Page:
The world’s cetaceans – whales, dolphins and porpoises – lost one of their most effective champions on 11 July 2022 when Dr. William F. Perrin died at the age of 83 in La Jolla, California. He was surrounded not only by his wife Dr. Louella Dolar, herself a longstanding member of the IUCN SSC Cetacean Specialist Group (CSG) and an authority on marine mammals of Southeast Asia, and their son Joey, but also by a few of the countless students and colleagues who considered Bill a role model, mentor and friend.

 

Through his ground-breaking research on dolphin systematics, taxonomy, life history and population ecology, Bill had a huge influence on the field of cetacean conservation biology. At various times in his career as a senior scientist at the Southwest Fisheries Science Center of the U.S. National Oceanic and Atmospheric Administration, he served as, among many other things, president of the Society for Marine Mammalogy; editor of that society’s journal, Marine Mammal Science; instigator and lead editor of Reproduction in Whales, Dolphins and Porpoises (1984, International Whaling Commission [IWC]), Gillnets and Cetaceans (1994, IWC), and the first two editions of the Encyclopedia of Marine Mammals (2002 and 2009, Elsevier/Academic Press); a member of the Scientific Council of the Convention on Migratory Species (CMS), the IWC’s Scientific Committee and the U.S. Marine Mammal Commission’s Committee of Scientific Advisors. Notably, in 2008 he played a key role in establishing the CMS Memorandum of Understanding Concerning the Conservation of the Manatee and Small Cetaceans of Western Africa and Macaronesia.

 

Bill Perrin (pictured in the center) chairing the Workshop on Biology and Conservation of the Platanistoid Dolphins organized by CSG at the Institute of Hydrobiology, Wuhan, China in 1986 (photograph courtesy of Wang Ding, pictured far right)

Of greatest relevance to the SSC is that Bill chaired the Cetacean SG from 1984 to 1991. Among the many ways in which he shaped our group and raised its profile as a major force in conservation, Bill compiled the first global cetacean Action Plan, published in 1988 (a slightly revised second edition was published in 1989). He had earlier played a lead role in organizing and chairing a Workshop on Biology and Conservation of the Platanistoid (River) Dolphins in Wuhan, China, which led to publication of an SSC Occasional Paper (No. 3, 1989), a volume that provided a framework, blueprint and rallying cry for efforts  to save the Yangtze River dolphin (baiji), which sadly failed, and for ongoing work by scientists and conservationists in South America and southern Asia to prevent further losses of freshwater cetacean diversity and abundance.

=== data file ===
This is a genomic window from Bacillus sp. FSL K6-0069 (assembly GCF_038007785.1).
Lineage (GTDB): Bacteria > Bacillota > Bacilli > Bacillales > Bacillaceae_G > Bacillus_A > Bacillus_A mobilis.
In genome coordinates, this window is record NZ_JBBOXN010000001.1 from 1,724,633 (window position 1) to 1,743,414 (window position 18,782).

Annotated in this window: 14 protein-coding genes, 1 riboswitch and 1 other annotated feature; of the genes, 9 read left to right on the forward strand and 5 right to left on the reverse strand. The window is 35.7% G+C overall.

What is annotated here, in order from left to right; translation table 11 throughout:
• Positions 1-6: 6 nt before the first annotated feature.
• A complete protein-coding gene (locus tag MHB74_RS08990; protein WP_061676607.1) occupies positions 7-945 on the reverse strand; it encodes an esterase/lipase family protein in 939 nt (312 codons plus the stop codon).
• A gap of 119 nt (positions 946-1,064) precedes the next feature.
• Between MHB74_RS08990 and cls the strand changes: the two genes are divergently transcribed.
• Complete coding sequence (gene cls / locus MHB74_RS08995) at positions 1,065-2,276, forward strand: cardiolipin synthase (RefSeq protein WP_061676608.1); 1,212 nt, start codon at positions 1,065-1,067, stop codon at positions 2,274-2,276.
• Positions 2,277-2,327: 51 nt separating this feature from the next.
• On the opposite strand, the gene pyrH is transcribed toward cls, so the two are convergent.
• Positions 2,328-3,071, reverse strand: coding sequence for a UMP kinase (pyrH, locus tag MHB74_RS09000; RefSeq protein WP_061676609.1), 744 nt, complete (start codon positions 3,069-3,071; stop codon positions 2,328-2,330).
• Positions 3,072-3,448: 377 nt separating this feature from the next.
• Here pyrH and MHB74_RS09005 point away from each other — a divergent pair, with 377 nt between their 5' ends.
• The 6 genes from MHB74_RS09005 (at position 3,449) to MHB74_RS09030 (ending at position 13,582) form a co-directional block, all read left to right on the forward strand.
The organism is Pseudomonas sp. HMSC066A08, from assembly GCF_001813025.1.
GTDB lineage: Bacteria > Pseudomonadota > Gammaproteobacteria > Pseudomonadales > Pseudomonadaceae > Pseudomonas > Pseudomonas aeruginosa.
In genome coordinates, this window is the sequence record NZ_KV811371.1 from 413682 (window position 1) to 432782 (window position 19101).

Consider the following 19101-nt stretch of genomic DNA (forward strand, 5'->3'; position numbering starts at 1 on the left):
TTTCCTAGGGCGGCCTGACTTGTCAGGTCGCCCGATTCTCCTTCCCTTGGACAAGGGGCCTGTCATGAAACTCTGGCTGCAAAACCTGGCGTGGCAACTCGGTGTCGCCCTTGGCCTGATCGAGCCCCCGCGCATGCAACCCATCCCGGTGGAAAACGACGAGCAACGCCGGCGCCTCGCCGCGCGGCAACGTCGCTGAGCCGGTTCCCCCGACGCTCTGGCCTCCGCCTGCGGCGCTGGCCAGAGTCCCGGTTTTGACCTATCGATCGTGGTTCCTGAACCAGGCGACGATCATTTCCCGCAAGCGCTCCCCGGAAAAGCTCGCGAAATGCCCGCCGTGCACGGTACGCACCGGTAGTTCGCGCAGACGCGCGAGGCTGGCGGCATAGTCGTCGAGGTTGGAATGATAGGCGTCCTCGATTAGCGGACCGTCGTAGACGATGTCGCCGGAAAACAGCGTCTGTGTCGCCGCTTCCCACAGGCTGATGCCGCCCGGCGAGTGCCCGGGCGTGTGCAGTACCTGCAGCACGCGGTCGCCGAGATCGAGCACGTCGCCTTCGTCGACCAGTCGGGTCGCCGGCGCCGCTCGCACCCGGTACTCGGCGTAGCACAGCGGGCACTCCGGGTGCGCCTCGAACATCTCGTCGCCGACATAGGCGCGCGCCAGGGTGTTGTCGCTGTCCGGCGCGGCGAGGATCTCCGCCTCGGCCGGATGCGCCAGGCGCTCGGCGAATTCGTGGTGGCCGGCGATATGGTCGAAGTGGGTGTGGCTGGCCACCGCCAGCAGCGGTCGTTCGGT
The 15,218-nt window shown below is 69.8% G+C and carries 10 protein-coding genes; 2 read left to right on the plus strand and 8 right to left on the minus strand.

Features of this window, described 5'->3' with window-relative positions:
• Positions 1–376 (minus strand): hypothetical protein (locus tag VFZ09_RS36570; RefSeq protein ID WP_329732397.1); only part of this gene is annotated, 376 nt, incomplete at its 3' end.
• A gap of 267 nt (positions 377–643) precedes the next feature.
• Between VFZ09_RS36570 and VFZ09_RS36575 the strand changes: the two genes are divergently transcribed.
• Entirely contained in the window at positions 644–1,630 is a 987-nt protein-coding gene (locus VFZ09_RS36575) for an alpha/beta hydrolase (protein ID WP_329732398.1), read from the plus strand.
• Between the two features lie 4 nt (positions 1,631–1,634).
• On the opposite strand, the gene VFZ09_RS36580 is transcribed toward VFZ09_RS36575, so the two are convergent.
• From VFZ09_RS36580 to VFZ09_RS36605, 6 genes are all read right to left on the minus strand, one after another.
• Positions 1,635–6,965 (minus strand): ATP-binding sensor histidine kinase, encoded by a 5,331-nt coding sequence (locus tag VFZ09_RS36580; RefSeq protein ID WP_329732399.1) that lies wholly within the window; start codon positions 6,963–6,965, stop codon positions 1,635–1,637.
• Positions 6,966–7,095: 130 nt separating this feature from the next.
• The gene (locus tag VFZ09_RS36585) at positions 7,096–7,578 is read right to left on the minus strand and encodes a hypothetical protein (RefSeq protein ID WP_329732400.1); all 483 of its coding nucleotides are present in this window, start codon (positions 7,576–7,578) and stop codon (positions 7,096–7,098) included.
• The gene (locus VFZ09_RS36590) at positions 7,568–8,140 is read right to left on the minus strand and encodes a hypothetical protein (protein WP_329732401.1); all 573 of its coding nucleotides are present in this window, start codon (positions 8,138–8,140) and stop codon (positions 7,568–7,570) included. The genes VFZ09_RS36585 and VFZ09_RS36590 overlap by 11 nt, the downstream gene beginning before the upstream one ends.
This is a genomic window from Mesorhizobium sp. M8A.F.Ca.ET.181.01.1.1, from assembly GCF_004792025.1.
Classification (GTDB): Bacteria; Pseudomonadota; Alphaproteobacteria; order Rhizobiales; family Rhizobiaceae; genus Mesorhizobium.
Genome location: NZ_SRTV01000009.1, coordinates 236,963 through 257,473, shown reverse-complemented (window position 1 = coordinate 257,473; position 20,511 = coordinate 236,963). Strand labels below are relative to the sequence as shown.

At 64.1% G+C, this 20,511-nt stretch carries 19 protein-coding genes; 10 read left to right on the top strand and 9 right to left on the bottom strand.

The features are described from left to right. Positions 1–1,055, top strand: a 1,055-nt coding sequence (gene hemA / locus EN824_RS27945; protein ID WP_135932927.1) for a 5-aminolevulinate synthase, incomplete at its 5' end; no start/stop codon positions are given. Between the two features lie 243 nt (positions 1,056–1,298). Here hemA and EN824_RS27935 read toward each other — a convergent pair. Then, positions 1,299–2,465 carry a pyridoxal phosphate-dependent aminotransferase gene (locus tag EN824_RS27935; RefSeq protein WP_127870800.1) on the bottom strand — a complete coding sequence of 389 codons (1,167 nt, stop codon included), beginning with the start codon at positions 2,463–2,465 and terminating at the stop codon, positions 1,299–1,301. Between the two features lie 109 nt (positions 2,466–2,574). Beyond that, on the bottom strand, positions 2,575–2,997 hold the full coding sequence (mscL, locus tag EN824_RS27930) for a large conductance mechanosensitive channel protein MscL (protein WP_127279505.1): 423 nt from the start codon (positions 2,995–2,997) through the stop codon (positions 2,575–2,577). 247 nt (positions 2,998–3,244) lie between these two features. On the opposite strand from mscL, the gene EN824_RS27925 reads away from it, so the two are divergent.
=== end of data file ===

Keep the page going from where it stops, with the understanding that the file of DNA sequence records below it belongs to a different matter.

After stepping down from his position as Cetacean SG Chair, Bill continued for nearly three decades to function as an informal adviser to his successor, Steve Leatherwood (1991-1997), and to me (1997-present). He was instrumental in helping the SSC and CSG organize and carry out a Red List workshop in La Jolla in 2007 where we assessed all cetacean species. From then until 2013 when failing health made it difficult for him to continue, Bill served as the Cetacean Red List Authority Coordinator.

 

Portions of Bill Perrin’s foreword to our 1994 Conservation Action Plan for the World’s Cetaceans resonate as forcefully today as they did then, and they are worth repeating:

Cetacean diversity, like all biodiversity worldwide, is crumbling; we are losing it at a rapid and increasing rate. So we must redouble our efforts. Social, economic, and political factors will determine what we have left in a few years, and we need to understand and address those factors. If we don’t speak up, if we don’t go out of our way to prod and assist the managers, there will be no hope for continued abundance of whales, dolphins, and porpoises.

 

Randall Reeves
Cetacean Specialist Group Chair
21 July 2022